Apple drops battery prices after apologizing for slowing iPhones

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Apple has apologized to customers for how it rolled out an update that can slow down older iPhones. It is offering cheaper battery replacements to make up for it.

In a lengthy message posted on its site Thursday, the company gave an in-depth explanation for the controversial update. To make amends, Apple will temporarily drop the price of replacement batteries for the iPhone 6 and later to $29 starting in late January. The price will go back up to the usual $79 in 2019.

 Customers are upset with the company over a software update that deliberately slowed down older phones in some situations to extend battery life. Some thought it was a ploy to get people to upgrade to new devices. A number of people have filed lawsuits over the feature and are seeking class action status.

The feature will stay on phones, but Apple says an upcoming iOS update will ” give users more visibility into the health of their iPhone’s battery.” It did not say if it will give them the ability to turn the feature off or on.

“We know that some of you feel Apple has let you down. We apologize,” said the message.

The company confirmed the slowdown last week, but said it was part of a power management feature meant to prevent older batteries from shutting down suddenly.

“First and foremost, we have never — and would never — do anything to intentionally shorten the life of any Apple product, or degrade the user experience to drive customer upgrades,” the post said.

A year ago, some iPhone users reported their devices were shutting down unexpectedly even when they showed some battery power left. It wasn’t caused by defective batteries, according to Apple, but normal issues with aging lithium ion batteries.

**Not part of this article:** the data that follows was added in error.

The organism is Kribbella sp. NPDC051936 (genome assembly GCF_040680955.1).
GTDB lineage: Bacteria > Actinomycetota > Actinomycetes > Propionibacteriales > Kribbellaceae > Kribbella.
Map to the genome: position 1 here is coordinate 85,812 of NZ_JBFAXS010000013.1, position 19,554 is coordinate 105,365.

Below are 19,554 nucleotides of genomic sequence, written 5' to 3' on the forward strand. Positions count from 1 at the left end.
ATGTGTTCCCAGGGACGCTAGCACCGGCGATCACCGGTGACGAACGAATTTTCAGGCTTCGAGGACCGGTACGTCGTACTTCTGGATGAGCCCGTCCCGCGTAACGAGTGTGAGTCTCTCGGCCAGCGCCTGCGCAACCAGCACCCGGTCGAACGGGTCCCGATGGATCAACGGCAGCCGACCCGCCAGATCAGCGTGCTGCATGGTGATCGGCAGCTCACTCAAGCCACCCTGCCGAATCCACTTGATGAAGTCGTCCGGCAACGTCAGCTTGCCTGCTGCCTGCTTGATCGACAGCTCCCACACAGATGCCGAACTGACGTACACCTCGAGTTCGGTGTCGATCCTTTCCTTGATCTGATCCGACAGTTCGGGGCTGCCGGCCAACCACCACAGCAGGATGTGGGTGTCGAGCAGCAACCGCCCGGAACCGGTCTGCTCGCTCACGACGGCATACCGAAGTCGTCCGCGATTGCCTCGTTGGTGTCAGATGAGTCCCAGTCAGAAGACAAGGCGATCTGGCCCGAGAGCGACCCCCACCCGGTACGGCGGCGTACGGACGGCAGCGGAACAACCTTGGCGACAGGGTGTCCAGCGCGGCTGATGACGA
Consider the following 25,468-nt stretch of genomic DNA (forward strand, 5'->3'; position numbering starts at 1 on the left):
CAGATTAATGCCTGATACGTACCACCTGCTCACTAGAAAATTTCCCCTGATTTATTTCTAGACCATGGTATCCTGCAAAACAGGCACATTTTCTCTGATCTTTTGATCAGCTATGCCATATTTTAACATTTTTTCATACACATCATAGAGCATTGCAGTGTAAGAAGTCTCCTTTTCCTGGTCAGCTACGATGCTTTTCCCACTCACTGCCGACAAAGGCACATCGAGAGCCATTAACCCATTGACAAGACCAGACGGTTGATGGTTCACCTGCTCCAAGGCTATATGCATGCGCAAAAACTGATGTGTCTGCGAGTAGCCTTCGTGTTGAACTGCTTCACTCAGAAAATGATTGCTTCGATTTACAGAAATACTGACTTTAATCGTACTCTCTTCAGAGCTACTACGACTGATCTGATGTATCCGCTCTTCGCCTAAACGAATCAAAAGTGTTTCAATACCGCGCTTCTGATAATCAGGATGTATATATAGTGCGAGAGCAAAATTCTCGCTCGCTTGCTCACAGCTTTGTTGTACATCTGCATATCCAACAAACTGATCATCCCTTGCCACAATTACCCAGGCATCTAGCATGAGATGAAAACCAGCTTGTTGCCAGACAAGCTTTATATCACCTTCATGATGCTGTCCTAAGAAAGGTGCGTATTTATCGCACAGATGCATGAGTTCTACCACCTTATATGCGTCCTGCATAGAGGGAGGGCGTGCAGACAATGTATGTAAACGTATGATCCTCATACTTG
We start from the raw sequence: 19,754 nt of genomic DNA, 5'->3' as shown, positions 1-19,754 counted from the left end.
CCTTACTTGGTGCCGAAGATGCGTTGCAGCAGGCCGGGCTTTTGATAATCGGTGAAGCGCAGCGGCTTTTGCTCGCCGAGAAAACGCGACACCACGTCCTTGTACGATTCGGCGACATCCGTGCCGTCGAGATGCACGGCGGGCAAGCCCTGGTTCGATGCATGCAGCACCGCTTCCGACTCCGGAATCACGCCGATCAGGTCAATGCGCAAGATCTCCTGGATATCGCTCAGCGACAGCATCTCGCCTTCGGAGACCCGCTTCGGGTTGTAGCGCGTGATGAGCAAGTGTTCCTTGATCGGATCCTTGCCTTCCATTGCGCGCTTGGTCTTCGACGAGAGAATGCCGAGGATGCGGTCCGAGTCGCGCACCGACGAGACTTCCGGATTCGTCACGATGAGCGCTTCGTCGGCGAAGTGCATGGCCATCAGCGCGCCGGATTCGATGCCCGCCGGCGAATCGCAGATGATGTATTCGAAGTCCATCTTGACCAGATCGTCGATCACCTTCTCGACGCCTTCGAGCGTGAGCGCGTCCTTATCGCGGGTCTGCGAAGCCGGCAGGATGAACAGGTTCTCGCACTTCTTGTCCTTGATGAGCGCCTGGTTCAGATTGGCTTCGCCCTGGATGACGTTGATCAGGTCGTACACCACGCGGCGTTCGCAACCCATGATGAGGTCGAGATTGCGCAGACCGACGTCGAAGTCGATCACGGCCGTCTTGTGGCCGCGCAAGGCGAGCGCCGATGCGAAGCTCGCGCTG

To address the issue, Apple included an update in iOS that would slow down a phone during peak processing events to prevent the battery from shutting off. It affected the iPhone 6, iPhone 6 Plus, iPhone 6S, iPhone 6S Plus and iPhone SE. Apple later rolled out the same update for iPhone 7 and iPhone 7 Plus devices. It did not tell customers how the update worked at the time.

Apple says users began reporting slower performance in the fall, when iOS 11 was released. The company said it first assumed it was caused by a “normal, temporary” lag caused by a new operating system update, and small bugs in the iOS.

“We now believe that another contributor to these user experiences is the continued chemical aging of the batteries in older iPhone 6 and iPhone 6s devices,” said the company.

Apple calls its lithium ion batteries “consumable components” in the post, meaning they’re meant to be replaced. But because of the iPhone’s design, the process is not as simple as popping in a fresh battery.

To switch out a battery on an iPhone, you have to go to an Apple retailer or ship your phone to Apple. You can also use a third-party service or order a kit to do it yourself, though those options will void an existing warranty.

Upgrading to a new battery will clear up any slowdowns related to the update, said Apple.

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Apple’s lengthy response:

December 28, 2017

A Message to Our Customers about iPhone Batteries and Performance

We’ve been hearing feedback from our customers about the way we handle performance for iPhones with older batteries and how we have communicated that process. We know that some of you feel Apple has let you down. We apologize. There’s been a lot of misunderstanding about this issue, so we would like to clarify and let you know about some changes we’re making.

First and foremost, we have never — and would never — do anything to intentionally shorten the life of any Apple product, or degrade the user experience to drive customer upgrades. Our goal has always been to create products that our customers love, and making iPhones last as long as possible is an important part of that.

How batteries age